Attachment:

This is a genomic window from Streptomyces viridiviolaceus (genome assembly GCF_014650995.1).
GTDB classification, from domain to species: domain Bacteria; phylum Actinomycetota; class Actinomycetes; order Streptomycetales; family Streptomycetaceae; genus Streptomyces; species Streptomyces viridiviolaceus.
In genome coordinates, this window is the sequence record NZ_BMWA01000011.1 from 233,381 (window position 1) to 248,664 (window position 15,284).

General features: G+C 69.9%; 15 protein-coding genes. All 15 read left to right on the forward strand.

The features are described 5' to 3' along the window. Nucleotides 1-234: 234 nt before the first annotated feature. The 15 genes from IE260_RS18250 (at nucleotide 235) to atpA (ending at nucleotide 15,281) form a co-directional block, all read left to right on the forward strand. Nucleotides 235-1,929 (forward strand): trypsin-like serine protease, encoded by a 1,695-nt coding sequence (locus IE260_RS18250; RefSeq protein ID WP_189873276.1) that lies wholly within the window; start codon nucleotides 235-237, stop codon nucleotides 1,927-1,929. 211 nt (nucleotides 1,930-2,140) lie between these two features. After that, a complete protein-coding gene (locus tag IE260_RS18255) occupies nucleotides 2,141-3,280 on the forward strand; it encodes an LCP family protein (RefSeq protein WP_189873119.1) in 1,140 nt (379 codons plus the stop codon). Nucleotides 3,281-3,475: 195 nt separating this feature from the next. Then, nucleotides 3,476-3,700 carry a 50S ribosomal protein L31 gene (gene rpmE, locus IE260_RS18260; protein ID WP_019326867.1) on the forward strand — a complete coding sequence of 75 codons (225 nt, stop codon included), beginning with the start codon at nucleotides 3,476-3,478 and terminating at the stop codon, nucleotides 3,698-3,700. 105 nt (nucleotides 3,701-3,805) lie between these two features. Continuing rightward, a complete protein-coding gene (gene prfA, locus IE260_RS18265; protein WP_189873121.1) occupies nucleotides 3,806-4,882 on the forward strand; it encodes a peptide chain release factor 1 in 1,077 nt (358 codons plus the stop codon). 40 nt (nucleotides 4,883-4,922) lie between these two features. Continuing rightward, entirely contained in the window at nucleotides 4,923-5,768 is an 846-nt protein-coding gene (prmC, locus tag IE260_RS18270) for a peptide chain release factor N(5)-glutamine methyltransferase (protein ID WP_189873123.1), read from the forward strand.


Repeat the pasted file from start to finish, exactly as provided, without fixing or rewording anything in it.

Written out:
This is a genomic window from Streptomyces viridiviolaceus (genome assembly GCF_014650995.1).
GTDB classification, from domain to species: domain Bacteria; phylum Actinomycetota; class Actinomycetes; order Streptomycetales; family Streptomycetaceae; genus Streptomyces; species Streptomyces viridiviolaceus.
In genome coordinates, this window is the sequence record NZ_BMWA01000011.1 from 233,381 (window position 1) to 248,664 (window position 15,284).

General features: G+C 69.9%; 15 protein-coding genes. All 15 read left to right on the forward strand.

The features are described 5' to 3' along the window. Nucleotides 1-234: 234 nt before the first annotated feature. The 15 genes from IE260_RS18250 (at nucleotide 235) to atpA (ending at nucleotide 15,281) form a co-directional block, all read left to right on the forward strand. Nucleotides 235-1,929 (forward strand): trypsin-like serine protease, encoded by a 1,695-nt coding sequence (locus IE260_RS18250; RefSeq protein ID WP_189873276.1) that lies wholly within the window; start codon nucleotides 235-237, stop codon nucleotides 1,927-1,929. 211 nt (nucleotides 1,930-2,140) lie between these two features. After that, a complete protein-coding gene (locus tag IE260_RS18255) occupies nucleotides 2,141-3,280 on the forward strand; it encodes an LCP family protein (RefSeq protein WP_189873119.1) in 1,140 nt (379 codons plus the stop codon). Nucleotides 3,281-3,475: 195 nt separating this feature from the next. Then, nucleotides 3,476-3,700 carry a 50S ribosomal protein L31 gene (gene rpmE, locus IE260_RS18260; protein ID WP_019326867.1) on the forward strand — a complete coding sequence of 75 codons (225 nt, stop codon included), beginning with the start codon at nucleotides 3,476-3,478 and terminating at the stop codon, nucleotides 3,698-3,700. 105 nt (nucleotides 3,701-3,805) lie between these two features. Continuing rightward, a complete protein-coding gene (gene prfA, locus IE260_RS18265; protein WP_189873121.1) occupies nucleotides 3,806-4,882 on the forward strand; it encodes a peptide chain release factor 1 in 1,077 nt (358 codons plus the stop codon). 40 nt (nucleotides 4,883-4,922) lie between these two features. Continuing rightward, entirely contained in the window at nucleotides 4,923-5,768 is an 846-nt protein-coding gene (prmC, locus tag IE260_RS18270) for a peptide chain release factor N(5)-glutamine methyltransferase (protein ID WP_189873123.1), read from the forward strand.